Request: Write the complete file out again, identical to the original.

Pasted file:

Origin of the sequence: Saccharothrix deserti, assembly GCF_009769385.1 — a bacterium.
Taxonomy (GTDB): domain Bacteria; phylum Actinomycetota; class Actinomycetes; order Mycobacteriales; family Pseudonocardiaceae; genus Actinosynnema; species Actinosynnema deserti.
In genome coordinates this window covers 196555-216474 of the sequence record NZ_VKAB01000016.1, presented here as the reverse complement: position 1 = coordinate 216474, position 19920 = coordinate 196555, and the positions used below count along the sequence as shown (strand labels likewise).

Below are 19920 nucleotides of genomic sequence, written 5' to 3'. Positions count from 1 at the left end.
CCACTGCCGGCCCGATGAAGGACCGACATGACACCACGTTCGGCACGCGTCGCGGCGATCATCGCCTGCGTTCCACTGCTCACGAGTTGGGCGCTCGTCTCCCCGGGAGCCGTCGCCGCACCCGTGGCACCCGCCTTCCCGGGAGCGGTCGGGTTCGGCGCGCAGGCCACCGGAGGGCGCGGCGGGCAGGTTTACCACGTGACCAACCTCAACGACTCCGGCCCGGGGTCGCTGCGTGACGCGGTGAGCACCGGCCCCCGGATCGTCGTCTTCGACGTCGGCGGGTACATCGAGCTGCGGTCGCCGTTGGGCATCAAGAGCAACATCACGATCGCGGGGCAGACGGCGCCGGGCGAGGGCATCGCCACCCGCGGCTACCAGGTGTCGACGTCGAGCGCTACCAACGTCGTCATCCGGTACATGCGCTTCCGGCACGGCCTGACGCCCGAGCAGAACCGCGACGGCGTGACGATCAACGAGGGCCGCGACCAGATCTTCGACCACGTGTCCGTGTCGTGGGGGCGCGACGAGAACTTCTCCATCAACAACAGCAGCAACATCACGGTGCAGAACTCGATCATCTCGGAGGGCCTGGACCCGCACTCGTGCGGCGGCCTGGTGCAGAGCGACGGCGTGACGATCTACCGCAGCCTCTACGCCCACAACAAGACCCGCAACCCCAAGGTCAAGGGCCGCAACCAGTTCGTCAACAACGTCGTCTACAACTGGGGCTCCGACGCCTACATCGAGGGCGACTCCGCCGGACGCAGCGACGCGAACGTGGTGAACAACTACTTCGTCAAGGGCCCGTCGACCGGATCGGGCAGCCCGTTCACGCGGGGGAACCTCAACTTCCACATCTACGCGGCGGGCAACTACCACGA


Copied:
Origin of the sequence: Saccharothrix deserti, assembly GCF_009769385.1 — a bacterium.
Taxonomy (GTDB): domain Bacteria; phylum Actinomycetota; class Actinomycetes; order Mycobacteriales; family Pseudonocardiaceae; genus Actinosynnema; species Actinosynnema deserti.
In genome coordinates this window covers 196555-216474 of the sequence record NZ_VKAB01000016.1, presented here as the reverse complement: position 1 = coordinate 216474, position 19920 = coordinate 196555, and the positions used below count along the sequence as shown (strand labels likewise).

Below are 19920 nucleotides of genomic sequence, written 5' to 3'. Positions count from 1 at the left end.
CCACTGCCGGCCCGATGAAGGACCGACATGACACCACGTTCGGCACGCGTCGCGGCGATCATCGCCTGCGTTCCACTGCTCACGAGTTGGGCGCTCGTCTCCCCGGGAGCCGTCGCCGCACCCGTGGCACCCGCCTTCCCGGGAGCGGTCGGGTTCGGCGCGCAGGCCACCGGAGGGCGCGGCGGGCAGGTTTACCACGTGACCAACCTCAACGACTCCGGCCCGGGGTCGCTGCGTGACGCGGTGAGCACCGGCCCCCGGATCGTCGTCTTCGACGTCGGCGGGTACATCGAGCTGCGGTCGCCGTTGGGCATCAAGAGCAACATCACGATCGCGGGGCAGACGGCGCCGGGCGAGGGCATCGCCACCCGCGGCTACCAGGTGTCGACGTCGAGCGCTACCAACGTCGTCATCCGGTACATGCGCTTCCGGCACGGCCTGACGCCCGAGCAGAACCGCGACGGCGTGACGATCAACGAGGGCCGCGACCAGATCTTCGACCACGTGTCCGTGTCGTGGGGGCGCGACGAGAACTTCTCCATCAACAACAGCAGCAACATCACGGTGCAGAACTCGATCATCTCGGAGGGCCTGGACCCGCACTCGTGCGGCGGCCTGGTGCAGAGCGACGGCGTGACGATCTACCGCAGCCTCTACGCCCACAACAAGACCCGCAACCCCAAGGTCAAGGGCCGCAACCAGTTCGTCAACAACGTCGTCTACAACTGGGGCTCCGACGCCTACATCGAGGGCGACTCCGCCGGACGCAGCGACGCGAACGTGGTGAACAACTACTTCGTCAAGGGCCCGTCGACCGGATCGGGCAGCCCGTTCACGCGGGGGAACCTCAACTTCCACATCTACGCGGCGGGCAACTACCACGA